Boring busdays part so-many

Day LI – Mai 8

I wake up when it’s lready light out and soon we’re transferred from one bus to the next for the last half hour to the border, that we cross by foot.
In the immigration room I see a poster reading about the application rules like photos and a 1.000b entrance fee. I get a huge freak out for a moment; for as far as I knew a 15-day visa was issued for free.
But all they ask for is my passport and I get the stamps without further ado.
Goodbye Cambodia, it was so good to make your acquaintance! Hello again Thailand!

I just walk out on the other end where it’s a turmoil of salesmen pulling their carts and all sorts of traffic, when the clock strikes 8 and the national anthem begins to play, and everyone freezes. It’s like a flashmob!

Another shout-out “Bangkok?!” and I’m put on a crowded minivan for 4 more hours.

I was thinking of just going to the station and arrange a train there myself to avoid a rip-off for which one is warned in Bangkok. But right where we’re dropped of I find a travelagency and walk in just to check.
The guy makes a few calls but tells me all trains are fully booked. He offers a bus-boat combo to Koh Tao for 700b – cheaper even than Lonely Planet says it should be. And I already discovered that in my 2010 version prices are mentioned lower than they are now adays. So I take a leap, leave my backpack with him and take a walk to kill the 7 hours till pick-up.
This office is pretty neat by the way; just one desk in a little alley, some posters on the wall et voila. Bangkok does have it’s charms.

As it’s just around the corner from Koh San Road I walk over to see what all the fuss is about. But I don’t get it; it’s just another tourist shopping street with many shirts, tattoo shops and loud bars playing those same hits over and over. I do go in to one of those and sneak off to their bathroom to clean myself up a bit; my last shower was over a day ago and the next isn’t scheduled before tomorrows check-in.

I stroll through smoggy Bangkok that feels quite cool to me now. At some point there is a big road to cross and there are some other tourists waiting at the light. When it turns green the cars don’t stop they look a little panicked. I just start walking, making my way between the cars. I remember how I was them in Hanoi and smile to myself.

I try to find the Royal Palace, but instead end up in Wat Pho, a pretty temple, but it’s so crowded, and over the top bright and gold.
And then suddenly I stumble upon that same stand where I had my first streetfood 7 weeks ago, and I sit down for another ‘best padthai ever’. The lady still cooks with the same passion and it still tastes magnificent!

I walk back to the travel agency to find my pick-up is also by foot, a 20 minute walk through the maze of little alleys behind Koh San, through a fighting school and what not.
It’s a pretty comfortable bus that takes us down and again I catch quite a few hours of sleep.

Off to Vietnam

vtn hanNext destination:
(The Socialist Republic of) Vietnam
Hanoi, population: ± 6.5 million
visa requirements: a passport with at least one month validity, a letter of approval for visa on arrival, arranged through at $15, $25 stamping fee, 1 photo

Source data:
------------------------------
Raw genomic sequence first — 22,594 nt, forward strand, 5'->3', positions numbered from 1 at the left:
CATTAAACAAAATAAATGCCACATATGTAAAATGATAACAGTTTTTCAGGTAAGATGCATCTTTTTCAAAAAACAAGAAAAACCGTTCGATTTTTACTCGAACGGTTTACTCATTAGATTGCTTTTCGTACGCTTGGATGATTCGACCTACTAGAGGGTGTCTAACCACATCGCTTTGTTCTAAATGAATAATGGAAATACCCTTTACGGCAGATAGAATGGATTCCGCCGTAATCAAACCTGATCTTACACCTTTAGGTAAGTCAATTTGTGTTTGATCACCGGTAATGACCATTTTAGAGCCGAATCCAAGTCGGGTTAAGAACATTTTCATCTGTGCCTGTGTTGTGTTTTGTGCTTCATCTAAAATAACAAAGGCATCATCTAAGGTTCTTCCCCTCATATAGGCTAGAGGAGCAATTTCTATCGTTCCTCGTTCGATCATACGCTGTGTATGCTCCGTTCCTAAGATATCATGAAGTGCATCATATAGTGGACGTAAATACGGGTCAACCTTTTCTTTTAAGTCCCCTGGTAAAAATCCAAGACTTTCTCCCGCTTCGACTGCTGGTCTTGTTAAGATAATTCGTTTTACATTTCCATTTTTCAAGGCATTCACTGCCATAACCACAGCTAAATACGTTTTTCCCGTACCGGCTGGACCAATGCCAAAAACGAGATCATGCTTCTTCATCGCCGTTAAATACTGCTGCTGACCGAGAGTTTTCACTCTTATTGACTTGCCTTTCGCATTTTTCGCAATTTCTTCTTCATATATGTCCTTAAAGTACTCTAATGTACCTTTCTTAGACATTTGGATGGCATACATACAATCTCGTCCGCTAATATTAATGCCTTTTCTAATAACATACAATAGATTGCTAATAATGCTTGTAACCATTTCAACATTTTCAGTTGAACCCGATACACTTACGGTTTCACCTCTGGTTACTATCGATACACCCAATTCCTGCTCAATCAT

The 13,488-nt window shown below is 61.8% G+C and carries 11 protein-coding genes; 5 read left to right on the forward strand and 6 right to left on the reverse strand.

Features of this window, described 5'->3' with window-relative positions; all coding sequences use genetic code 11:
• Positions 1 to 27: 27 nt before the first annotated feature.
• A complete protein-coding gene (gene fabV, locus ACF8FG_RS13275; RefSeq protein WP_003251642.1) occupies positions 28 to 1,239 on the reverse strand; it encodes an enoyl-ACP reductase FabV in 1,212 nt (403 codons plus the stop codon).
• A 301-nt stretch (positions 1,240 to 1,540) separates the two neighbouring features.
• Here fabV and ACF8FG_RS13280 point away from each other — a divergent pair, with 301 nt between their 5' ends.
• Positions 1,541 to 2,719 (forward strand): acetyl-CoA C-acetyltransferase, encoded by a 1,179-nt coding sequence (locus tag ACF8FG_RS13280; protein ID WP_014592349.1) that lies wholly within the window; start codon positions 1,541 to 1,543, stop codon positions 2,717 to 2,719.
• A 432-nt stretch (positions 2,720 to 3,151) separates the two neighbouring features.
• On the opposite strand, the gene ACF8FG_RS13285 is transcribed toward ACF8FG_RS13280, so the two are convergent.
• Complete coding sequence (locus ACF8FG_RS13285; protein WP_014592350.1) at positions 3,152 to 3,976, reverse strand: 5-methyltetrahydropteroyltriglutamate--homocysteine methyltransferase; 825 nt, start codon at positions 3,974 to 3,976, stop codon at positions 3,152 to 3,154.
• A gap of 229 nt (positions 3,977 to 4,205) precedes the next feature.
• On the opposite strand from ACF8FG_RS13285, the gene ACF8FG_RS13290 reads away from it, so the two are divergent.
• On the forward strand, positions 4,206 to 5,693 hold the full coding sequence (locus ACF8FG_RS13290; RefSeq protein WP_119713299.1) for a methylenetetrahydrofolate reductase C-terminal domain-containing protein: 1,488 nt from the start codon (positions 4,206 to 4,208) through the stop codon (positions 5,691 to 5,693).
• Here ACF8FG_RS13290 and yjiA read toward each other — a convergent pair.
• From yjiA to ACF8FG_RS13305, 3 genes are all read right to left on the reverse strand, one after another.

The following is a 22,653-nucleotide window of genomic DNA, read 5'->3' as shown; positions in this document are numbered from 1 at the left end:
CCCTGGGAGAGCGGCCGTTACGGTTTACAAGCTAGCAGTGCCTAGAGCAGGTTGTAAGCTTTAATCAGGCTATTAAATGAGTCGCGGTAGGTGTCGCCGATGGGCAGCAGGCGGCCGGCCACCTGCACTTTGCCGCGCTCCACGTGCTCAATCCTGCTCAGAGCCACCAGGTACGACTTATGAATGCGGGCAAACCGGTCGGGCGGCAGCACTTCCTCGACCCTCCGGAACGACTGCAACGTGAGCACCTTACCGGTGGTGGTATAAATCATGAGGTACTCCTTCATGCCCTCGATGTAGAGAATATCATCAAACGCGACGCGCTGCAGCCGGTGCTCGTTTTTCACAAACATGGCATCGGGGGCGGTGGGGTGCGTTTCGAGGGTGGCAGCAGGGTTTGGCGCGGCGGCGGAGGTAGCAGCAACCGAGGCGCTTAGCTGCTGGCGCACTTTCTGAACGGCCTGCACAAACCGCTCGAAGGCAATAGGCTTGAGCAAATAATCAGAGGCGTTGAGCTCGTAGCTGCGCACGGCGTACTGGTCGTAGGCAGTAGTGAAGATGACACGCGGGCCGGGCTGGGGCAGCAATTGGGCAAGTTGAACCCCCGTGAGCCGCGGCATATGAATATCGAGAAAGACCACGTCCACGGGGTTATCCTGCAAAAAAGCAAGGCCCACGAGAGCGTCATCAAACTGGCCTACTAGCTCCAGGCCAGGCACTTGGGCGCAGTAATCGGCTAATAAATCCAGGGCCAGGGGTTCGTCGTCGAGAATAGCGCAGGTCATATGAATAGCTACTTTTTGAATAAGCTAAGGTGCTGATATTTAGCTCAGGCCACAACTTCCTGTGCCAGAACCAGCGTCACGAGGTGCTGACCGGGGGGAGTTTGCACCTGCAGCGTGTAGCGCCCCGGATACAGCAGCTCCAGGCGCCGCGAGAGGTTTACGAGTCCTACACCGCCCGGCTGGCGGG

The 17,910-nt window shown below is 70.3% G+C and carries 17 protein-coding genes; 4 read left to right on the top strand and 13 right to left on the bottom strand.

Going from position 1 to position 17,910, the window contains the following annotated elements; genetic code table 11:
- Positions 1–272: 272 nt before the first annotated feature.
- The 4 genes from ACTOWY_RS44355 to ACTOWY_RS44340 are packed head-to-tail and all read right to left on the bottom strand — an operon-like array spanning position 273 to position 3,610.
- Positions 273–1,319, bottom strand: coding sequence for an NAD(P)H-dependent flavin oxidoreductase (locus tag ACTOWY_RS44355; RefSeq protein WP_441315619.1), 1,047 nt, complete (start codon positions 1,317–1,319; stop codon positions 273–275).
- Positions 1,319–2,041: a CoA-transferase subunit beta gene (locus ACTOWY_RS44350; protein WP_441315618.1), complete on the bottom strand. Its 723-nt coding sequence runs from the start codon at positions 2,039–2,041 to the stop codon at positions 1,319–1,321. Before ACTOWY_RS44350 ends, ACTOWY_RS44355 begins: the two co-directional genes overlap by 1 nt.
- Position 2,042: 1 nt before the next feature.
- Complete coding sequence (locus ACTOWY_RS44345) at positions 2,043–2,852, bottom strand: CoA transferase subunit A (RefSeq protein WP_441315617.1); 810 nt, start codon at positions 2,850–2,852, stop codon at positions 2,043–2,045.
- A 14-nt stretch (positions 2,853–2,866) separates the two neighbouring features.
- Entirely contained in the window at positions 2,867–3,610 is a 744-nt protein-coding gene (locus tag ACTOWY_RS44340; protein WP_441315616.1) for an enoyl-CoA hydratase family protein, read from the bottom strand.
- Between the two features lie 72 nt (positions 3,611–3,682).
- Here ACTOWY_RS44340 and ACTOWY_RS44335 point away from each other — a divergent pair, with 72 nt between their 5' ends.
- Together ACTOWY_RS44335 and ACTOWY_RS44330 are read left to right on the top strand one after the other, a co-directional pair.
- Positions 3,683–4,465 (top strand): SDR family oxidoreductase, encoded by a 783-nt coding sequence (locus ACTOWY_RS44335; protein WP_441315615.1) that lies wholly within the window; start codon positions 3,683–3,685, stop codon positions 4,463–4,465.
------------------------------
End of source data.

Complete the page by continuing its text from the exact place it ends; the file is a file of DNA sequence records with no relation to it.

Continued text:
population: ± 91.5 million
capital: Ho Chi Mihn City / Saigon
language: Vietnamese, tiếng Việt
slogan: Timeless charm, also named The slumbering dragon
currency: dong, €1 = 20.000d

Day XXV – April 12

I’m on a plane. And it’s so cold I find use again for that sweater I’ve put away as soon as I arrived to Asia about a month ago.
It almost feels like a commercial break, an intermezzo; and when I land it’s Part II: Free Falling Vietnam.

When I exit this tiny plane, there’s nothing of the heat and rubber I crashed into when I first entered Bangkok Airport. It’s calm and quiet.
I hand over a photo, $25 stamping fee and the letter of approval that I received over mail. I get another pretty set of new stamps and am pointed to the exit. A sweet smell and a pleasant temperaturer welcome me into Vietnam.

Travelling alone may be tiresome at times, but it also gives me a sense of pride; I did it again, all on my own, I got this far without major damage. My life and the road I walk is all mine. Nobody is telling me what to do. And sure I get some occasional help, but I am doing this, just me.

It’s a little wait for the airport-minivan-service to fill up before we leave to go into Hanoi. The sky is an angry shade of grey and there is a threat in the wind, but the trees reveal a very sparky green.
Once fully packed we drive out of the dull airport-area and the colour of the sky stays the same, but the brightness of the fields is almost too much to look at. The houses are so colourful, and many neon lights brighten the highway.
The whole hour it takes us to pass the 35 km into the city, little stalls are lined up alongside it everywhere, selling baguettes, pineapples, lottery tickets and I don’t know what not. People are walking or on bicycles, but mostly on moto’s, zigzagging up and down between the cars. For the amount of vehicles taking part in this traffic jam, it moves extremely fast.

crowded hanoi
It’s around 6 pm when we stop at the old quarter. I join the Swedish brother and sister that were cramped in next to me on the minivan, on hostelhunt, so I won’t have to enter this craze all on my own. It seems like every inch of this town is moving and buzzing.
The moment we’ve checked in with Hanoi Backpacker, they say goodbye – there weren’t enough beds to put us in the same room. They probably have a lot of catching up to do anyway, only just being reunited.
I try some of the crowd sitting in the front, in that cozy looking alley. But I guess I was just very lucky at Spice Laos; no one really responds here…
So I set out alone, looking for some dinner. I’m so hungry I go into Joma’s for a bagel egger – boring! (but tasty!) Tomorrow I’m sitting down with a streetvendor, promise!